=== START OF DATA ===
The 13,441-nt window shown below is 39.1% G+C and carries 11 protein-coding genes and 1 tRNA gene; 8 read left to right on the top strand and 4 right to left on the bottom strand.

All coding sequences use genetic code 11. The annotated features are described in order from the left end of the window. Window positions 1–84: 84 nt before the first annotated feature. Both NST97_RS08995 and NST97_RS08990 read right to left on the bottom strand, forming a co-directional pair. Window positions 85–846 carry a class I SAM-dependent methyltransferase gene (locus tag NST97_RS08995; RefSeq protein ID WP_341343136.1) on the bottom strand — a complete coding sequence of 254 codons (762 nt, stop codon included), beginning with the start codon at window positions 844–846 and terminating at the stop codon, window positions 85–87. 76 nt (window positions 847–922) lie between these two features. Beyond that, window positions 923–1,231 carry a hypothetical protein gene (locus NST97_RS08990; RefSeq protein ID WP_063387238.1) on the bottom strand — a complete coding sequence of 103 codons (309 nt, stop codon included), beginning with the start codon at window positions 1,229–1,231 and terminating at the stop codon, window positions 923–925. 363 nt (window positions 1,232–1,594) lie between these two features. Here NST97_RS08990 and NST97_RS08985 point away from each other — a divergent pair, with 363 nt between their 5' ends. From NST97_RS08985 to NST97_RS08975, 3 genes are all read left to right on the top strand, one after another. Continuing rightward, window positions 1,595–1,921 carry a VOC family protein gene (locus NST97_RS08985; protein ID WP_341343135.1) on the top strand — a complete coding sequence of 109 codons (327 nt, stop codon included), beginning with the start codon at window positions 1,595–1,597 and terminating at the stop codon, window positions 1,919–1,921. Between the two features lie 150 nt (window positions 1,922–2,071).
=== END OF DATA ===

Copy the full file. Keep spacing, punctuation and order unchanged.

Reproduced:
The 13,441-nt window shown below is 39.1% G+C and carries 11 protein-coding genes and 1 tRNA gene; 8 read left to right on the top strand and 4 right to left on the bottom strand.

All coding sequences use genetic code 11. The annotated features are described in order from the left end of the window. Window positions 1–84: 84 nt before the first annotated feature. Both NST97_RS08995 and NST97_RS08990 read right to left on the bottom strand, forming a co-directional pair. Window positions 85–846 carry a class I SAM-dependent methyltransferase gene (locus tag NST97_RS08995; RefSeq protein ID WP_341343136.1) on the bottom strand — a complete coding sequence of 254 codons (762 nt, stop codon included), beginning with the start codon at window positions 844–846 and terminating at the stop codon, window positions 85–87. 76 nt (window positions 847–922) lie between these two features. Beyond that, window positions 923–1,231 carry a hypothetical protein gene (locus NST97_RS08990; RefSeq protein ID WP_063387238.1) on the bottom strand — a complete coding sequence of 103 codons (309 nt, stop codon included), beginning with the start codon at window positions 1,229–1,231 and terminating at the stop codon, window positions 923–925. 363 nt (window positions 1,232–1,594) lie between these two features. Here NST97_RS08990 and NST97_RS08985 point away from each other — a divergent pair, with 363 nt between their 5' ends. From NST97_RS08985 to NST97_RS08975, 3 genes are all read left to right on the top strand, one after another. Continuing rightward, window positions 1,595–1,921 carry a VOC family protein gene (locus NST97_RS08985; protein ID WP_341343135.1) on the top strand — a complete coding sequence of 109 codons (327 nt, stop codon included), beginning with the start codon at window positions 1,595–1,597 and terminating at the stop codon, window positions 1,919–1,921. Between the two features lie 150 nt (window positions 1,922–2,071).